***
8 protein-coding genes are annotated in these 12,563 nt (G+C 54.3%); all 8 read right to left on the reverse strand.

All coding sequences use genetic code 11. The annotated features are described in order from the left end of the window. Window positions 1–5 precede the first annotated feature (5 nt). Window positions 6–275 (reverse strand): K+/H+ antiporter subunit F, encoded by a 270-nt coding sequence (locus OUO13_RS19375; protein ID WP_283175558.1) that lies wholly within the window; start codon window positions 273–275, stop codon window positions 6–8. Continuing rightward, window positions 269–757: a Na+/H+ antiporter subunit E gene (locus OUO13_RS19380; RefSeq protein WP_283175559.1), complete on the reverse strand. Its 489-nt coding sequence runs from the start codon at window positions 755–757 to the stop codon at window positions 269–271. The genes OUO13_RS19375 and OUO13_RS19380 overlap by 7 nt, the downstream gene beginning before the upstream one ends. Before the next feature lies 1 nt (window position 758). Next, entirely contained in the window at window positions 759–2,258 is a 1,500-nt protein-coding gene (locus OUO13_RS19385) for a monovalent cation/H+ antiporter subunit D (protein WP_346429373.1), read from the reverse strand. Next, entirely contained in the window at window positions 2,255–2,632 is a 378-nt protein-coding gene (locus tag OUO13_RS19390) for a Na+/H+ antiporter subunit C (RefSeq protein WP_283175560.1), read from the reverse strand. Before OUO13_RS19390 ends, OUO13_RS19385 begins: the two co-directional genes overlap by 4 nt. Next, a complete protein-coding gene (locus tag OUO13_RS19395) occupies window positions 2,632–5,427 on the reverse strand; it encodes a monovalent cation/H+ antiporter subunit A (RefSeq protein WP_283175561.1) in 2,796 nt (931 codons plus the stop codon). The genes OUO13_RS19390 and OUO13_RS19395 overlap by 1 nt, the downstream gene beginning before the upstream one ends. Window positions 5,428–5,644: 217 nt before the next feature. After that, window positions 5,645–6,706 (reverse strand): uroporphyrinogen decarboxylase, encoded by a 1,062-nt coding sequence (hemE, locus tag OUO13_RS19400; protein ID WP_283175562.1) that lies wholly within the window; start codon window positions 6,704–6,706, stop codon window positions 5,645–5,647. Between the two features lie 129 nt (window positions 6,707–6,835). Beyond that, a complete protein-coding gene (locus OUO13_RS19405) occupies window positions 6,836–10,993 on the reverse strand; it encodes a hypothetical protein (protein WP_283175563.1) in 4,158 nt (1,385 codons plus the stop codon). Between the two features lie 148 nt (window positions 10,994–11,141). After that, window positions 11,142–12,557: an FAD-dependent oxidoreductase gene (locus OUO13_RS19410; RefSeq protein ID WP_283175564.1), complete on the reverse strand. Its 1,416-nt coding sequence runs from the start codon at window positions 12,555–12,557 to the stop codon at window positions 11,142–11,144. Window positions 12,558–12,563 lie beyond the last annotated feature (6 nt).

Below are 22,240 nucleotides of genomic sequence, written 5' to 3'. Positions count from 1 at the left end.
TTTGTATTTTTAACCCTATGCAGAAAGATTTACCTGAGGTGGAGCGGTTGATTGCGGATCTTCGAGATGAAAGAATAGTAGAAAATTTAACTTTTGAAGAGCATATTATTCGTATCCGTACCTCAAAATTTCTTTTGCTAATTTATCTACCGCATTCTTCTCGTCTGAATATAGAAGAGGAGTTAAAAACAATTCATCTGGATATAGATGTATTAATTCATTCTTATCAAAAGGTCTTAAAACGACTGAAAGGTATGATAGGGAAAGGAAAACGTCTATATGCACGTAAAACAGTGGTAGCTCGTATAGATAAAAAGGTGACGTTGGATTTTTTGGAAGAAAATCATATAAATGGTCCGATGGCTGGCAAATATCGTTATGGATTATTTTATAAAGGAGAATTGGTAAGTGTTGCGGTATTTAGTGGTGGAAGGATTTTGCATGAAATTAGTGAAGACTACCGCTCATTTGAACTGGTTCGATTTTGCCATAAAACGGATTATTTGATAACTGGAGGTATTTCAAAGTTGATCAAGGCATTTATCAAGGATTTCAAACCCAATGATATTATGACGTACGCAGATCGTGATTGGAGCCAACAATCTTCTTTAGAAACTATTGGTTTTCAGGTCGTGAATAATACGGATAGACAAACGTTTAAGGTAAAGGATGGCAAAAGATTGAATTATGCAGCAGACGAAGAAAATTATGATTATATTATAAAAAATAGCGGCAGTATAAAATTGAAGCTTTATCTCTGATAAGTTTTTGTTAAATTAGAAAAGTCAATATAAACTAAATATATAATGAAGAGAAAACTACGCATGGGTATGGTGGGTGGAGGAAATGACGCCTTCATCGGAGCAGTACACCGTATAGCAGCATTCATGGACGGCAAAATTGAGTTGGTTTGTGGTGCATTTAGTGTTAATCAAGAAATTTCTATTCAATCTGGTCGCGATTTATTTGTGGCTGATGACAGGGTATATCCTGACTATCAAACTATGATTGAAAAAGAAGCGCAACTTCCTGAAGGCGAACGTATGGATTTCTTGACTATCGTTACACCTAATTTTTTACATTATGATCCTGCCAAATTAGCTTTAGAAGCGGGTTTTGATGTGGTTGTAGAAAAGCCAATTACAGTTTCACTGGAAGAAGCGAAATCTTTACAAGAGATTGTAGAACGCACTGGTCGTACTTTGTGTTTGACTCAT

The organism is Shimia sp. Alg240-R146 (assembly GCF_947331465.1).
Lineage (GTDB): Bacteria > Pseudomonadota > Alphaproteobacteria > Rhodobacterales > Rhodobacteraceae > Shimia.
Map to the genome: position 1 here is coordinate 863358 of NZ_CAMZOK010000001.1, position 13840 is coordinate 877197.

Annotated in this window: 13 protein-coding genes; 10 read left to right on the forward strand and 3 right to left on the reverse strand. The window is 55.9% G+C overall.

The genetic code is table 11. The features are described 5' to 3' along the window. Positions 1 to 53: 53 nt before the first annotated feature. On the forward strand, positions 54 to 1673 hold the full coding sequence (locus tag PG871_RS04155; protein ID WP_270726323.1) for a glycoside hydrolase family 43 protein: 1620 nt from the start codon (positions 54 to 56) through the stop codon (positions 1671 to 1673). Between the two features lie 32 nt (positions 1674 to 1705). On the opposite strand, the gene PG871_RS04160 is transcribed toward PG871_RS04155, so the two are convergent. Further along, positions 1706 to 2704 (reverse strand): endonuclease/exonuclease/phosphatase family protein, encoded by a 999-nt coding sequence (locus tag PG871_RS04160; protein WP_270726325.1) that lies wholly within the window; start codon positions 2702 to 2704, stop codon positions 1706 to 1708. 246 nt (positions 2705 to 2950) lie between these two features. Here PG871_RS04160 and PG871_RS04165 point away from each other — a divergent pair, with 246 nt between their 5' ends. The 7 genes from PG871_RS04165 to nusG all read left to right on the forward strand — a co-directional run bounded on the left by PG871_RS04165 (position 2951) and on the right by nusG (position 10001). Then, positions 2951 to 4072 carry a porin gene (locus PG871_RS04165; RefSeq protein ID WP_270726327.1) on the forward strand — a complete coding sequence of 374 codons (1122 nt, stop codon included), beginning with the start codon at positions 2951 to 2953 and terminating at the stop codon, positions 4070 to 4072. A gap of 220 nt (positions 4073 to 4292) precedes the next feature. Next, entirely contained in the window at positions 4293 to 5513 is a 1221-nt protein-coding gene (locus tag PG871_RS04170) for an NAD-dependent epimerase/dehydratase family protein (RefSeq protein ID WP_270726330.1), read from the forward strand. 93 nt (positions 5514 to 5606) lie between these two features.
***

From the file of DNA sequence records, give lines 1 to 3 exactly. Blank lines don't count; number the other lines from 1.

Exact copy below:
8 protein-coding genes are annotated in these 12,563 nt (G+C 54.3%); all 8 read right to left on the reverse strand.

All coding sequences use genetic code 11. The annotated features are described in order from the left end of the window. Window positions 1–5 precede the first annotated feature (5 nt). Window positions 6–275 (reverse strand): K+/H+ antiporter subunit F, encoded by a 270-nt coding sequence (locus OUO13_RS19375; protein ID WP_283175558.1) that lies wholly within the window; start codon window positions 273–275, stop codon window positions 6–8. Continuing rightward, window positions 269–757: a Na+/H+ antiporter subunit E gene (locus OUO13_RS19380; RefSeq protein WP_283175559.1), complete on the reverse strand. Its 489-nt coding sequence runs from the start codon at window positions 755–757 to the stop codon at window positions 269–271. The genes OUO13_RS19375 and OUO13_RS19380 overlap by 7 nt, the downstream gene beginning before the upstream one ends. Before the next feature lies 1 nt (window position 758). Next, entirely contained in the window at window positions 759–2,258 is a 1,500-nt protein-coding gene (locus OUO13_RS19385) for a monovalent cation/H+ antiporter subunit D (protein WP_346429373.1), read from the reverse strand. Next, entirely contained in the window at window positions 2,255–2,632 is a 378-nt protein-coding gene (locus tag OUO13_RS19390) for a Na+/H+ antiporter subunit C (RefSeq protein WP_283175560.1), read from the reverse strand. Before OUO13_RS19390 ends, OUO13_RS19385 begins: the two co-directional genes overlap by 4 nt. Next, a complete protein-coding gene (locus tag OUO13_RS19395) occupies window positions 2,632–5,427 on the reverse strand; it encodes a monovalent cation/H+ antiporter subunit A (RefSeq protein WP_283175561.1) in 2,796 nt (931 codons plus the stop codon). The genes OUO13_RS19390 and OUO13_RS19395 overlap by 1 nt, the downstream gene beginning before the upstream one ends. Window positions 5,428–5,644: 217 nt before the next feature. After that, window positions 5,645–6,706 (reverse strand): uroporphyrinogen decarboxylase, encoded by a 1,062-nt coding sequence (hemE, locus tag OUO13_RS19400; protein ID WP_283175562.1) that lies wholly within the window; start codon window positions 6,704–6,706, stop codon window positions 5,645–5,647. Between the two features lie 129 nt (window positions 6,707–6,835). Beyond that, a complete protein-coding gene (locus OUO13_RS19405) occupies window positions 6,836–10,993 on the reverse strand; it encodes a hypothetical protein (protein WP_283175563.1) in 4,158 nt (1,385 codons plus the stop codon). Between the two features lie 148 nt (window positions 10,994–11,141). After that, window positions 11,142–12,557: an FAD-dependent oxidoreductase gene (locus OUO13_RS19410; RefSeq protein ID WP_283175564.1), complete on the reverse strand. Its 1,416-nt coding sequence runs from the start codon at window positions 12,555–12,557 to the stop codon at window positions 11,142–11,144. Window positions 12,558–12,563 lie beyond the last annotated feature (6 nt).

Below are 22,240 nucleotides of genomic sequence, written 5' to 3'. Positions count from 1 at the left end.